LukeLuke is 34 and lives in Basildon, Essex. He was diagnosed with advanced bowel cancer when he was just 27 after putting off going to the doctor for nearly six months. Here he reflects on the time up to his diagnosis, and shares his advice for how to support a mate going through cancer.

I’m a typical ‘man’s man’ in many ways, but especially when it comes to my health. I don’t like making a fuss. This was definitely the case when I started getting a niggling stomach pain, back in the summer of 2007. I put it down to a dodgy kebab, pushed it to the back of my mind and soldiered on. But the pain kept getting that little bit worse, until before I knew it, six months had passed and I was in agony.

My girlfriend Lisa (now my wife) kept on at me to go to the doctors for probably four or five months. Eventually, she took matters into her own hands, and she made me a doctor’s appointment herself. It really did take her to do that, before I would even think about going. When I walked into the surgery, my doctor immediately said I’d lost a lot of weight, which I honestly hadn’t even noticed. I was referred quickly, and then after some tests, I got the news that I had bowel cancer.

I guess I should have gone to the doctors earlier, but I was brought up amongst typically masculine men and that definitely rubbed off on me. I guess if I had gone sooner, it might have been easier to deal with. But I had delayed for so long that by the time I got my diagnosis, I wasn’t surprised that it was stage four and that meant it was terminal. I almost felt quite blasé as it wasn’t a shock. But my family cried a lot – I was only 27 years old.

It doesn’t surprise me that Macmillan’s new research shows men are putting off reporting symptoms like lumps and pain because they don’t know how to talk about them or because they feel too embarrassed. I know from experience that it can be really tough for men to talk about health worries and especially cancer – it’s partly what stopped me.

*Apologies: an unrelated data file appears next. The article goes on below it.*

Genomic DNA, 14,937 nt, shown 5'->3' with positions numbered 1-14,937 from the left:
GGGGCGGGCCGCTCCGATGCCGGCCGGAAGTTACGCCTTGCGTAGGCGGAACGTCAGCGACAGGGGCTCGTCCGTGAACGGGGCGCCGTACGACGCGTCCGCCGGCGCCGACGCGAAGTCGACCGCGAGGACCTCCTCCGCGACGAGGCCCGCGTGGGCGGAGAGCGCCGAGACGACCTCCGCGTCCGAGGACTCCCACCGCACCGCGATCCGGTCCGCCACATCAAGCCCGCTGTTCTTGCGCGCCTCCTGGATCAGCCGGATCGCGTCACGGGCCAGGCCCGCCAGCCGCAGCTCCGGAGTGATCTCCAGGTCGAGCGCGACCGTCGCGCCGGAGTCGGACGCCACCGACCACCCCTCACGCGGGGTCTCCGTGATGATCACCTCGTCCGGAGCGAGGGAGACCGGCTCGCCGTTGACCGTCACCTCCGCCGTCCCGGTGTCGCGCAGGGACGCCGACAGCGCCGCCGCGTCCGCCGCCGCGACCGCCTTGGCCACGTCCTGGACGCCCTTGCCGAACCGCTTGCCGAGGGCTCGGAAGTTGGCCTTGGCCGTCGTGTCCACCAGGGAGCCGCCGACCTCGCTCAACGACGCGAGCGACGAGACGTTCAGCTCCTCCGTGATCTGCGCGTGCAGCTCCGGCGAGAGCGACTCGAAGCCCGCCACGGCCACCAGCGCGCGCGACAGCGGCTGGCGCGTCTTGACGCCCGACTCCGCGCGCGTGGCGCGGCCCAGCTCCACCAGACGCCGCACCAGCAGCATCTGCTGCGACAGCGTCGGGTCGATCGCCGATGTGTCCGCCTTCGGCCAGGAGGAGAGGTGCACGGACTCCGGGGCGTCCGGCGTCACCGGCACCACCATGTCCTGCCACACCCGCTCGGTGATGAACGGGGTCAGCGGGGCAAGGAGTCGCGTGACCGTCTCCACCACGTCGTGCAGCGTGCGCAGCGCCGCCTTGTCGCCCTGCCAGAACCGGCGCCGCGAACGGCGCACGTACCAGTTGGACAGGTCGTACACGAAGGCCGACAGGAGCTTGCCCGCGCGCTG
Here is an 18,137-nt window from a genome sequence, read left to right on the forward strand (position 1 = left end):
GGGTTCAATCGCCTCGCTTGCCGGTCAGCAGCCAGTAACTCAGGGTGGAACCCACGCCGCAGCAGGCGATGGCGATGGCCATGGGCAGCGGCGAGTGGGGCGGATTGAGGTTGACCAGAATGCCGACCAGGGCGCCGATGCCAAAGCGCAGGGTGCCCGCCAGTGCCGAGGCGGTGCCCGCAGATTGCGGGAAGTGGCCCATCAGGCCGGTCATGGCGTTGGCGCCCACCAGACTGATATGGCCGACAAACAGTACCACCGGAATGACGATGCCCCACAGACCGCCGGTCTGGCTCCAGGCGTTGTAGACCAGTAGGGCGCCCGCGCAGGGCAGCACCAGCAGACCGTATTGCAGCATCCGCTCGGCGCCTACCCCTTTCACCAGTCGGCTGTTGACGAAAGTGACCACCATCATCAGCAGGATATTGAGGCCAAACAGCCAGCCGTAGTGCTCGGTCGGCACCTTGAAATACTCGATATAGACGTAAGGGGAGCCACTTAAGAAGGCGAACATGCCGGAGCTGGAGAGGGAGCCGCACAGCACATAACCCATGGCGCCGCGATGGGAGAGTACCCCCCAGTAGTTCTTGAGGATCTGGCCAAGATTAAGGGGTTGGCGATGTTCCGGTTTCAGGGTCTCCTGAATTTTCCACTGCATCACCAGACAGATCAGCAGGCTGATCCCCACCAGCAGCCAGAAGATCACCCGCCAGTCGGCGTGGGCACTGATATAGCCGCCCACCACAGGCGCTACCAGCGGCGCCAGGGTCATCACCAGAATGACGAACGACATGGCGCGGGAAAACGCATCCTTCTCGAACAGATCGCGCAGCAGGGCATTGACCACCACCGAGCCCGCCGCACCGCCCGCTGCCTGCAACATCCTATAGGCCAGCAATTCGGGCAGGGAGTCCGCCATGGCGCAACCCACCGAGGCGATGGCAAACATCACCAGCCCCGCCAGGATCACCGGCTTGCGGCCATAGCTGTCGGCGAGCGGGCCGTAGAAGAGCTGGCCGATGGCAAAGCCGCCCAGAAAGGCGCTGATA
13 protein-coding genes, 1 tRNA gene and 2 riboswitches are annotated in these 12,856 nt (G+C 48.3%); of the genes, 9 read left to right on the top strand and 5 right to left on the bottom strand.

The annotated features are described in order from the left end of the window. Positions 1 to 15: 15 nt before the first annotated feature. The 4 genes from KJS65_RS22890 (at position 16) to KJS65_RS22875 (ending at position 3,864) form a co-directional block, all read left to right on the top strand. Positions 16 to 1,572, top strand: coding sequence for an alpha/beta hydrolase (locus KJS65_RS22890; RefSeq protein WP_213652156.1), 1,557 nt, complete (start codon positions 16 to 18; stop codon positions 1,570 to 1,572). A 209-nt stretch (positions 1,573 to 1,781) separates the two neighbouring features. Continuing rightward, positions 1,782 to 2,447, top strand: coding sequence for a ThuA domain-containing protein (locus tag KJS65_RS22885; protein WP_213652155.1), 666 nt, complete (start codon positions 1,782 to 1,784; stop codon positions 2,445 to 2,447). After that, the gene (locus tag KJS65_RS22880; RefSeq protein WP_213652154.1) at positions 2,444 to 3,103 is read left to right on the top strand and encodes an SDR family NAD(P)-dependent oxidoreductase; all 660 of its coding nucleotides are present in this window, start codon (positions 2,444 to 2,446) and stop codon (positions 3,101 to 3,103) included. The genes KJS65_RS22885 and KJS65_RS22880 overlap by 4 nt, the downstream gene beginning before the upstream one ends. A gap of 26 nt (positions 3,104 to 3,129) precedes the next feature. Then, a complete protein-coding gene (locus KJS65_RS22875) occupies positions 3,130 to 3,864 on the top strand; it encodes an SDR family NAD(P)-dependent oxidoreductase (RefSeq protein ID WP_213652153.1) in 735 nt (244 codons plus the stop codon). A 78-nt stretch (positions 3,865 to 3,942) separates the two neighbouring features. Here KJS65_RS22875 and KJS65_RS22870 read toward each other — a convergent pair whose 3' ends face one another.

Sadly when I was diagnosed, lots of my friends abandoned me. I think one of them was scared because his mum had previously had cancer, but the rest just didn’t know how to address it so they didn’t try. Either that or they just didn’t know enough about it and maybe they thought they could catch it from me. Luckily I had a really supportive family, and I proposed to Lisa soon after I was diagnosed. But it doesn’t take away the pain of losing some of your mates.

But one friend who was brilliant was my mate Keith. He just acted like a normal person. Loads of people look at you like you’re contagious, like if they look at you too long they’re going to catch it or something. Keith just said, “Do you fancy a game of pool?”, “Fancy going to the pub?”, “Let’s get out of the house” – he didn’t treat me any differently. That’s all you want. Keith just looked at me like I was a normal person.

The main thing I’d say is don’t look at me (or anyone living with cancer) like they’re an injured animal. Treat them the same as you did before. Of course cancer changes you, but you’re still the same person. Talk about football, go out into town, get a KFC (I always had a KFC on a Tuesday, it was my thing that made me feel normal).

From this whole experience I’ve learnt that talking to people, making them feel normal, is so important. So if you’ve got a mate who’s going through it at the moment, reach out to them and let them know you’re there to listen if they want to talk. But make sure they know that you’re also there to have a game of pool if that’s all they want to do.

Luke is supporting Macmillan Cancer Support’s men’s health awareness campaign Don’t Let Cancer Ruin Your Foundations, in association with Macmillan’s partners in the building and construction sector - Travis Perkins, Benchmarx Kitchens & Joinery, Kier Group, Costain, Selco Builders Warehouse and Wolseley UK. For more information visit www.macmillan.org.uk/checkup


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